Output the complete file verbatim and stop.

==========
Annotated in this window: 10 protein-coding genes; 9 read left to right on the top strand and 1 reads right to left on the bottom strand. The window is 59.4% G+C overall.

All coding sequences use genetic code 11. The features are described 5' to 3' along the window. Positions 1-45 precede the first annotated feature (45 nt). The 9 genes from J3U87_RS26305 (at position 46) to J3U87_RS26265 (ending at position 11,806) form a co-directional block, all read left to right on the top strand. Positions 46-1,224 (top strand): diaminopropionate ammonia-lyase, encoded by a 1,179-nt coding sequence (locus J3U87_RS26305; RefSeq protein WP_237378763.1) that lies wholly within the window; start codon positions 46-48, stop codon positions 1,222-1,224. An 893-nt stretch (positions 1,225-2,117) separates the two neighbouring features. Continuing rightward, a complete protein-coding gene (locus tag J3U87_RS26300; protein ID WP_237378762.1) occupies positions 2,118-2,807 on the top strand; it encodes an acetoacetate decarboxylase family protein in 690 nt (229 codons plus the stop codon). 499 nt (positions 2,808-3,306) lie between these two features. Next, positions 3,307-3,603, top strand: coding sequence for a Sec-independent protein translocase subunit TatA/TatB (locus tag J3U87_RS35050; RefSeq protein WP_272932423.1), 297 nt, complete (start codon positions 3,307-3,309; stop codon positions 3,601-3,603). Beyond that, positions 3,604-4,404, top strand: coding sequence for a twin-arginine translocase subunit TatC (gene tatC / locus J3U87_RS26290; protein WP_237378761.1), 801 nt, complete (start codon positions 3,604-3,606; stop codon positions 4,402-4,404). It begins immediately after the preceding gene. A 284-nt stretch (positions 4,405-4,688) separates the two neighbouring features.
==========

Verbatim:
Annotated in this window: 10 protein-coding genes; 9 read left to right on the top strand and 1 reads right to left on the bottom strand. The window is 59.4% G+C overall.

All coding sequences use genetic code 11. The features are described 5' to 3' along the window. Positions 1-45 precede the first annotated feature (45 nt). The 9 genes from J3U87_RS26305 (at position 46) to J3U87_RS26265 (ending at position 11,806) form a co-directional block, all read left to right on the top strand. Positions 46-1,224 (top strand): diaminopropionate ammonia-lyase, encoded by a 1,179-nt coding sequence (locus J3U87_RS26305; RefSeq protein WP_237378763.1) that lies wholly within the window; start codon positions 46-48, stop codon positions 1,222-1,224. An 893-nt stretch (positions 1,225-2,117) separates the two neighbouring features. Continuing rightward, a complete protein-coding gene (locus tag J3U87_RS26300; protein ID WP_237378762.1) occupies positions 2,118-2,807 on the top strand; it encodes an acetoacetate decarboxylase family protein in 690 nt (229 codons plus the stop codon). 499 nt (positions 2,808-3,306) lie between these two features. Next, positions 3,307-3,603, top strand: coding sequence for a Sec-independent protein translocase subunit TatA/TatB (locus tag J3U87_RS35050; RefSeq protein WP_272932423.1), 297 nt, complete (start codon positions 3,307-3,309; stop codon positions 3,601-3,603). Beyond that, positions 3,604-4,404, top strand: coding sequence for a twin-arginine translocase subunit TatC (gene tatC / locus J3U87_RS26290; protein WP_237378761.1), 801 nt, complete (start codon positions 3,604-3,606; stop codon positions 4,402-4,404). It begins immediately after the preceding gene. A 284-nt stretch (positions 4,405-4,688) separates the two neighbouring features.